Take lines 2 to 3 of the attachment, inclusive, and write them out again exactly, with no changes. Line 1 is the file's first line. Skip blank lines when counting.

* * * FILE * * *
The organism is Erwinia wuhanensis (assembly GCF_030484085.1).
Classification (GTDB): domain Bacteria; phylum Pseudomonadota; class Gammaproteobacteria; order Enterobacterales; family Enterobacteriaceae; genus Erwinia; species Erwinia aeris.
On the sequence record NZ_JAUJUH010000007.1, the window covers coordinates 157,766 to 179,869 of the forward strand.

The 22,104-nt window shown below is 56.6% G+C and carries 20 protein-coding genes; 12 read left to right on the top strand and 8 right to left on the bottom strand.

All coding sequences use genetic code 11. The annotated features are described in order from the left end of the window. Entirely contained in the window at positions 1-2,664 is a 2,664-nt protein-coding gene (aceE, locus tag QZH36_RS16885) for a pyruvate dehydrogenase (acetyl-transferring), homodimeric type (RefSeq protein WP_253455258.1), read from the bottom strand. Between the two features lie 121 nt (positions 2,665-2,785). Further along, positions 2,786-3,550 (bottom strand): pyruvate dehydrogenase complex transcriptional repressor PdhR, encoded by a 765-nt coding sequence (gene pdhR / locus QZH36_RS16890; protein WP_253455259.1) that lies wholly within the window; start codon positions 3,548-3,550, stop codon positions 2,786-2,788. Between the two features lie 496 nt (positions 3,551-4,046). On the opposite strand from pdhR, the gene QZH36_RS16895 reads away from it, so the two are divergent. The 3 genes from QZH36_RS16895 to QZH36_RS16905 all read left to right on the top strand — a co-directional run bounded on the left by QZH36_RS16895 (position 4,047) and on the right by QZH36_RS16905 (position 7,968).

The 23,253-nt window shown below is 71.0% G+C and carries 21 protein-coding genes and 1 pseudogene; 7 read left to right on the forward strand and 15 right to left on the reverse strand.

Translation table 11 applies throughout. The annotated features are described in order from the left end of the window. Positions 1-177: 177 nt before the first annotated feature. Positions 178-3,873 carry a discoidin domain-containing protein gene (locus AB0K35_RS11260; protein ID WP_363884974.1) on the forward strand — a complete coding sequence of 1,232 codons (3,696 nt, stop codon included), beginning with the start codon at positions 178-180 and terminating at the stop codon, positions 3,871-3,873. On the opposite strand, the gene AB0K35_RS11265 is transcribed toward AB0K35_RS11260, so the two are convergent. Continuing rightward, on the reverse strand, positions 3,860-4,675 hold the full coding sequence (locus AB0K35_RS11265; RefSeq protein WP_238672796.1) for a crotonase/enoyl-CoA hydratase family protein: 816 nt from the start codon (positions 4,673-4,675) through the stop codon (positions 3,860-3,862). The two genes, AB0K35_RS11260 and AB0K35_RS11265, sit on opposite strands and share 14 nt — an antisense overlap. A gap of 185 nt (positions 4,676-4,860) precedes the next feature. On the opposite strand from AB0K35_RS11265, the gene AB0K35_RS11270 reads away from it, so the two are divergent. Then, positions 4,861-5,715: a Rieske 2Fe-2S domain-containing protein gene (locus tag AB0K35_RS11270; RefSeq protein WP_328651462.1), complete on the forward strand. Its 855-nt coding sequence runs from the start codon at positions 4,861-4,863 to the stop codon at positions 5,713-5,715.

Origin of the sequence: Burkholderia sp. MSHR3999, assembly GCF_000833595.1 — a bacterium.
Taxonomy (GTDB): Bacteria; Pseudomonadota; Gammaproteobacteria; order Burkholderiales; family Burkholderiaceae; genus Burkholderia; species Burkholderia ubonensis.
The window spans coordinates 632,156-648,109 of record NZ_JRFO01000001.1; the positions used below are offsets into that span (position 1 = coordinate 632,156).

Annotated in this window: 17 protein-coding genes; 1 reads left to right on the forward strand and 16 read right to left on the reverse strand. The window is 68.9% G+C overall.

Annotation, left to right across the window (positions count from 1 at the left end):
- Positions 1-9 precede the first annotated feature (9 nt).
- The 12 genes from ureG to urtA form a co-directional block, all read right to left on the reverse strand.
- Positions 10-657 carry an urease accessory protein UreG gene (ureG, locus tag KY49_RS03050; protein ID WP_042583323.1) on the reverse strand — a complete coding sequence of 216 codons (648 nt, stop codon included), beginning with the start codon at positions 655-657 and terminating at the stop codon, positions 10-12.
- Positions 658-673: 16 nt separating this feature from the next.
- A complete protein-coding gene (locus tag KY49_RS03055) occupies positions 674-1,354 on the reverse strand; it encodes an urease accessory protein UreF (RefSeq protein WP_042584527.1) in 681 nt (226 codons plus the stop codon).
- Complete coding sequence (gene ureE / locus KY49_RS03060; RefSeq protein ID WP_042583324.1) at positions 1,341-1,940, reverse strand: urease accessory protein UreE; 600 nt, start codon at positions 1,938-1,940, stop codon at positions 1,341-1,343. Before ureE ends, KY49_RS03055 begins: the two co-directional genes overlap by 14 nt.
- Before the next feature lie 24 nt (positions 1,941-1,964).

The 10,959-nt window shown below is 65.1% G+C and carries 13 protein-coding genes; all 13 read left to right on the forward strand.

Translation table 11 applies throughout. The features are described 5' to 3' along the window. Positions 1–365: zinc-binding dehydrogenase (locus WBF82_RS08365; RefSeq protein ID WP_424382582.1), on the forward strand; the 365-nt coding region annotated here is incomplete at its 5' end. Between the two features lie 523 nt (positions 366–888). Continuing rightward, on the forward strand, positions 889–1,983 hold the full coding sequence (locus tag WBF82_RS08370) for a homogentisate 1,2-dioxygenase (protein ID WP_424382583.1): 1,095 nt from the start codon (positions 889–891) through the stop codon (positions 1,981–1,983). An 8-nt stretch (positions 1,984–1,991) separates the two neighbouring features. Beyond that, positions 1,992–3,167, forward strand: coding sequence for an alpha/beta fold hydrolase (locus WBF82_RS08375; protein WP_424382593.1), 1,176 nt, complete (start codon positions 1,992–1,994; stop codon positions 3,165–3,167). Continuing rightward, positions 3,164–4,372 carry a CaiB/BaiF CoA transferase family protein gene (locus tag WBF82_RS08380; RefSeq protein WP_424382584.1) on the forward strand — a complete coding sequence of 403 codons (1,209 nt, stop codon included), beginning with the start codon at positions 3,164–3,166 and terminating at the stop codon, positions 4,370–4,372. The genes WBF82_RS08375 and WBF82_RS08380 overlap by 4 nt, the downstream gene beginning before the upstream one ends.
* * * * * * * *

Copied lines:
Classification (GTDB): domain Bacteria; phylum Pseudomonadota; class Gammaproteobacteria; order Enterobacterales; family Enterobacteriaceae; genus Erwinia; species Erwinia aeris.
On the sequence record NZ_JAUJUH010000007.1, the window covers coordinates 157,766 to 179,869 of the forward strand.